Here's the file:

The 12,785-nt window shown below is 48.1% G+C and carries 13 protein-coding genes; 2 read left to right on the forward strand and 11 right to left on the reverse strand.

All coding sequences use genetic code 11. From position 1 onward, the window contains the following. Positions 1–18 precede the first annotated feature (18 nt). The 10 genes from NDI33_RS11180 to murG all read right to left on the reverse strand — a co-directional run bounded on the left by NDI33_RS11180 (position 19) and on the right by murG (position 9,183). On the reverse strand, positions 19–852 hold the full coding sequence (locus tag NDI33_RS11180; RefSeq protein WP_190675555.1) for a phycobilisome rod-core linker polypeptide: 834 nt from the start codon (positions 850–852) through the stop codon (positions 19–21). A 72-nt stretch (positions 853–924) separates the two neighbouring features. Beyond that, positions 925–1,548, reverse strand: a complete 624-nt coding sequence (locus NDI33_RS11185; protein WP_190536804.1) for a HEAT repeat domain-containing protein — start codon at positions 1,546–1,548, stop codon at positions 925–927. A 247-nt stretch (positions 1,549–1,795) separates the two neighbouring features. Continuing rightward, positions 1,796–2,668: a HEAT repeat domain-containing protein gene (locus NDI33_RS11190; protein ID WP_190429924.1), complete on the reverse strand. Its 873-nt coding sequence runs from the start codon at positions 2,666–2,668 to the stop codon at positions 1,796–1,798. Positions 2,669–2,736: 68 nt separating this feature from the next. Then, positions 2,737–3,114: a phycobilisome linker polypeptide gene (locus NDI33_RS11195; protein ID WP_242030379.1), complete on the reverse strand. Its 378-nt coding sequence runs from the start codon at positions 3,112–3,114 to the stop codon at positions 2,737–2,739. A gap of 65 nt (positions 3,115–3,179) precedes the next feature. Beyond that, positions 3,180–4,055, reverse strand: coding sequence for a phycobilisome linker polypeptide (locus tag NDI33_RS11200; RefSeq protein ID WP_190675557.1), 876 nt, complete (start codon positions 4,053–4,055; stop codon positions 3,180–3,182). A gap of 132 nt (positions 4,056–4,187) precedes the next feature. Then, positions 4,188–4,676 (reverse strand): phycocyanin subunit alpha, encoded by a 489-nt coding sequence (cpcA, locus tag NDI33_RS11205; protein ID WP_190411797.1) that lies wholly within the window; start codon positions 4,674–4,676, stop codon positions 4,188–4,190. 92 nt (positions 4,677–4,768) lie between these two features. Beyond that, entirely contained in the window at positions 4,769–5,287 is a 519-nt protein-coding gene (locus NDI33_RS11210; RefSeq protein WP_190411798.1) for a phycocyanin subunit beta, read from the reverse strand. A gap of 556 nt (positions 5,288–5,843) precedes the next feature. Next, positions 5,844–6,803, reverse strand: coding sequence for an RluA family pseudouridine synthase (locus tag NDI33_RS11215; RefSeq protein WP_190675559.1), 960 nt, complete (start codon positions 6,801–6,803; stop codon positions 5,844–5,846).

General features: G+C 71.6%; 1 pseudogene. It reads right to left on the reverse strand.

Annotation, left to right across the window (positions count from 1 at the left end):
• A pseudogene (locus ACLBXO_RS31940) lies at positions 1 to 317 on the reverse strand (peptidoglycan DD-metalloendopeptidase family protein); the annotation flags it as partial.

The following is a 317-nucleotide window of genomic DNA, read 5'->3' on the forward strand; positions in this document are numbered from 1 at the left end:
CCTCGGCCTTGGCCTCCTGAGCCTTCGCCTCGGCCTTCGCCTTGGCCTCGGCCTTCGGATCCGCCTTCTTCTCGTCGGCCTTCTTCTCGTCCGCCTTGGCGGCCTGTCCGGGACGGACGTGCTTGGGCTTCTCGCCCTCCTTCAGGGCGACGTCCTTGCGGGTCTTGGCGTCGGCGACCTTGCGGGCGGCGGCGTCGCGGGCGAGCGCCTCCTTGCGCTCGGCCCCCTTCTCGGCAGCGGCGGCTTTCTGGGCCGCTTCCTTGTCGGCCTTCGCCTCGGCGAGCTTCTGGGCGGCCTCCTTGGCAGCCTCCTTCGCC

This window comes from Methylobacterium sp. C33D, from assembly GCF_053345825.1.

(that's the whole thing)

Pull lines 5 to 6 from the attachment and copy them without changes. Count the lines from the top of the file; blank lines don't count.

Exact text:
• A pseudogene (locus ACLBXO_RS31940) lies at positions 1 to 317 on the reverse strand (peptidoglycan DD-metalloendopeptidase family protein); the annotation flags it as partial.

The following is a 317-nucleotide window of genomic DNA, read 5'->3' on the forward strand; positions in this document are numbered from 1 at the left end: